Mint is best used on a secure WiFi connection. If you think that your account has been hacked or compromised in some way, change your password immediately.

The last thing you want is for someone to hack into your Mint account - they could use it to send out spam emails or even steal your credit card information, so if something seems wrong with your account, go ahead and change your password right away.

Keep in mind that only the email address you signed up with can change your password, so if you aren't sure what email address you used to sign up for Mint, then try using the one you signed up with on your other accounts.

Yes, Mint is a secure and useful tool to help users manage their money and finances. They offer secure login with the option of setting up a security question if access is ever compromised. Along with this, it offers:

Two-Factor Authentication:

Mint gives you the option of choosing between a 4-digit pin and 2-factor authentication. The four-digit pin is available to you while Mint sends an OTP (one-time-password) via text or phone call for two-factor login.

128 Bit SSL Encryption:

Mint uses 128-bit SSL encryption to secure your data. The app will automatically update itself throughout the day to ensure that you're using the best security features.

Two-Step Verification: Mint allows you to set up two-step verification for your account. It uses verifications via SMS or Authy App, so if someone ever tries to log in with your credentials, you'll get a notification on your phone so you can change the password to your Mint account.


A digital certificate authority that provides a secure connection between browsers and web servers. Mint has an SSL certificate from Verisign for its website, so you know your data is safe when you use Mint to manage your money. Mint uses VeriSign to certify that the site is secure and safe for use.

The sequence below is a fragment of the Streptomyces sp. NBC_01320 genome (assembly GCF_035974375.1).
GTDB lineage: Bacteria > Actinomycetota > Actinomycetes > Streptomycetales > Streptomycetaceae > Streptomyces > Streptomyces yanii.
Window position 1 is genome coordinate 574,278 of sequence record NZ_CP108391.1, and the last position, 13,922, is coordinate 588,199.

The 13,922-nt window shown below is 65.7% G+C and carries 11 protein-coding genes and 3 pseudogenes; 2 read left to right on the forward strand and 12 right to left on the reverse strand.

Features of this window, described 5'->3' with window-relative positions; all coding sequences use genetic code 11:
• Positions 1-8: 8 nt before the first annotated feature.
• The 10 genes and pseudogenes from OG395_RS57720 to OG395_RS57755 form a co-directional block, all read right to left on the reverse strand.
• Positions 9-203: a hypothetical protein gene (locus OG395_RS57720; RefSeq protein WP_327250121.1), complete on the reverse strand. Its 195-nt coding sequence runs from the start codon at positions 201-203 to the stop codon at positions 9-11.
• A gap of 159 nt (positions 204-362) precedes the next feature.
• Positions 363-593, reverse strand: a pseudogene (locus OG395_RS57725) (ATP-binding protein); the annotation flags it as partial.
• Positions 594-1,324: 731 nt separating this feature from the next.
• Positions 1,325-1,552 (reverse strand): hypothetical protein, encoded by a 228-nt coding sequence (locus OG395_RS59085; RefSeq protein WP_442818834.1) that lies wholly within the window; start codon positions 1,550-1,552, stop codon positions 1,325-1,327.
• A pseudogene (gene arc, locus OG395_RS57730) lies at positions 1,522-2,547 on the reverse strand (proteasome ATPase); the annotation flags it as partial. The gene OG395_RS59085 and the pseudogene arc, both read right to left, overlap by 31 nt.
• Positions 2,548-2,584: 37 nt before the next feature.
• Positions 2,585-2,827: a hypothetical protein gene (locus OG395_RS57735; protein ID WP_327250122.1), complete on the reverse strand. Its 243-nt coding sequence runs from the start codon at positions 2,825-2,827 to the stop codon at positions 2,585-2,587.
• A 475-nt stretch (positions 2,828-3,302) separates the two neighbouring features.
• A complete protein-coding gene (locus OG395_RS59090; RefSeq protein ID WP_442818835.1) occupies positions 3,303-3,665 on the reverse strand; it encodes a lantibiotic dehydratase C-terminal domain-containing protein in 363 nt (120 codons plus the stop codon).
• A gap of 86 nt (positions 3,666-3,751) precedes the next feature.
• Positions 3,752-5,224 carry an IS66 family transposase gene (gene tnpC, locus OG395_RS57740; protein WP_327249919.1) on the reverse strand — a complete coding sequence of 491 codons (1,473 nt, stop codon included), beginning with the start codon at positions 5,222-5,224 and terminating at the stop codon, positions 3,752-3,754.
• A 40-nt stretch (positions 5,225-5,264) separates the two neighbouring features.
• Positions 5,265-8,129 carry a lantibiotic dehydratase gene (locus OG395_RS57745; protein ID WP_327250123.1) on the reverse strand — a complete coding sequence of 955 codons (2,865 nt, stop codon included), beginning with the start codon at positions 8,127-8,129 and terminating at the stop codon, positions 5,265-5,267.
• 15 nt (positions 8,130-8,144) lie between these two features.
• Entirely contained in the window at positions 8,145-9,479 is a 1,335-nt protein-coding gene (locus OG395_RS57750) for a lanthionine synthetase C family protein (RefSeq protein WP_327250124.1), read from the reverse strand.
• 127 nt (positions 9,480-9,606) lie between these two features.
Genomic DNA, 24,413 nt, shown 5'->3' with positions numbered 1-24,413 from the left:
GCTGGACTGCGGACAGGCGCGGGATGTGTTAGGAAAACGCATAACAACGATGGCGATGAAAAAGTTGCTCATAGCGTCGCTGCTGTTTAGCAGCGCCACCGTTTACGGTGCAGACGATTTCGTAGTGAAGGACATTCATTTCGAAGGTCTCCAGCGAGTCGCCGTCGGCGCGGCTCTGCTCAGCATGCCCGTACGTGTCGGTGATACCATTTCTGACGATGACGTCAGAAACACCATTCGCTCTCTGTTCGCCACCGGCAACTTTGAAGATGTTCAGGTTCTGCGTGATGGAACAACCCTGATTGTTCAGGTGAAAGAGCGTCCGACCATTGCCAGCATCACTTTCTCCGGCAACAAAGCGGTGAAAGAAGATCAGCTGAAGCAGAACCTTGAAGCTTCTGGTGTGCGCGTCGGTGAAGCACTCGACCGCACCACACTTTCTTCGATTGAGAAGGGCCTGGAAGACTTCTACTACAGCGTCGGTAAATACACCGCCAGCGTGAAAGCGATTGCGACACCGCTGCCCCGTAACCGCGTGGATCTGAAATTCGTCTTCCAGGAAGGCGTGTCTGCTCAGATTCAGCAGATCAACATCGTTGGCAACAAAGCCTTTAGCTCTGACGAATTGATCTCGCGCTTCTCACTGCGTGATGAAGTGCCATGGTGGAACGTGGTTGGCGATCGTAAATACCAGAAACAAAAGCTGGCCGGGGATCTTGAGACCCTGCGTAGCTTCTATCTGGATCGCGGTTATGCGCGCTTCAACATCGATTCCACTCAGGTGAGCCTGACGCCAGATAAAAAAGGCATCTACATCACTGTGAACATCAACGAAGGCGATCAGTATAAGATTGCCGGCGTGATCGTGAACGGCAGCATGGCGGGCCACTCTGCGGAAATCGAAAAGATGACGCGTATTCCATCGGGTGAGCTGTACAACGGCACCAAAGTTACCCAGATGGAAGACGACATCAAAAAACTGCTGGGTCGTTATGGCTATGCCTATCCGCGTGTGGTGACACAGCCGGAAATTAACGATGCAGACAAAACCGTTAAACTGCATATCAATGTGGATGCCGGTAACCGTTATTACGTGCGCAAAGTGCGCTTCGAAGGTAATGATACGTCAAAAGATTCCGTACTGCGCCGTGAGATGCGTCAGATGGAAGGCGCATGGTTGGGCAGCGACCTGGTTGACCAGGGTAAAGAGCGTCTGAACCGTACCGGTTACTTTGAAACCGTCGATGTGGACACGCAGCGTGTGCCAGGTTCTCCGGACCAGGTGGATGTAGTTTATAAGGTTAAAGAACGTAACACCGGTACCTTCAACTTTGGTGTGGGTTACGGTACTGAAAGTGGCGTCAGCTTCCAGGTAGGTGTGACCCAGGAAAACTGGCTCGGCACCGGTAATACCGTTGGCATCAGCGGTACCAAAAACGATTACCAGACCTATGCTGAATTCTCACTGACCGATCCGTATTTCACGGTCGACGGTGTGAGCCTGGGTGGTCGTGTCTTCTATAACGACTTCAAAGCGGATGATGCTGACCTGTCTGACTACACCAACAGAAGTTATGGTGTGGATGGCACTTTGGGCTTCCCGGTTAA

GDPR Compliance:

Mint's privacy policy is GDPR compliant. They have a very clear, comprehensive policy on how your personal data is used and protected. Mint promises to never sell or share your information with any third party. For example, Mint pledges to only send you relevant advertisements that are directly related to your interests.


Mint is overseen by the United States Federal Deposit Insurance Corporation, so you know the company has passed stringent regulations and is fully transparent.


Mint monitor accounts for suspicious activity (like large withdrawals) and will send you an email notification if there's any unusual activity. For instance, Mint will send you an email if someone tries to log in using your username and password on a new device.

Secure PIN:

Your pin number on Mint is secure - it's stored as a salted hash of your password, making the data useless if someone ever breaks into Mint or tries to read your files.

With Mint, you can rest easy knowing that your data is safe and secure.

How to keep your Mint account safe?

To keep your Mint account safe, follow these tips from Mint:

Make sure you have a secure password that isn't easy to guess

Default passwords like 1111 or password are no good. You should use a combination of upper case, lower case, and special characters to make your password as secure as possible.

Keep Mint up to date

In order to provide you with the best security features, Mint will automatically update its software now and then. Make sure you have an internet connection to get these updates.

Two-factor authentication:

Using two-factor authentication is a good way of protecting your account - you'll need both your password and a one-time code to log in, which can be sent via a text or a phone call. If someone ever manages to steal your password, they won't be able to log in without your one-time code.

Secure PIN

Mint will store your four-digit pin number, so you won't need to enter it every time you open the app. Mint's secure PIN feature means that even if someone gets their hands on your phone, they can't access your account without knowing your password.

Never use public WiFi

Using public WiFi isn't safe because it's hard to tell who is really behind that connection. You could be using an open, unprotected connection even when you think you're browsing securely - someone could be spying on what you're doing and could use the information they find against you.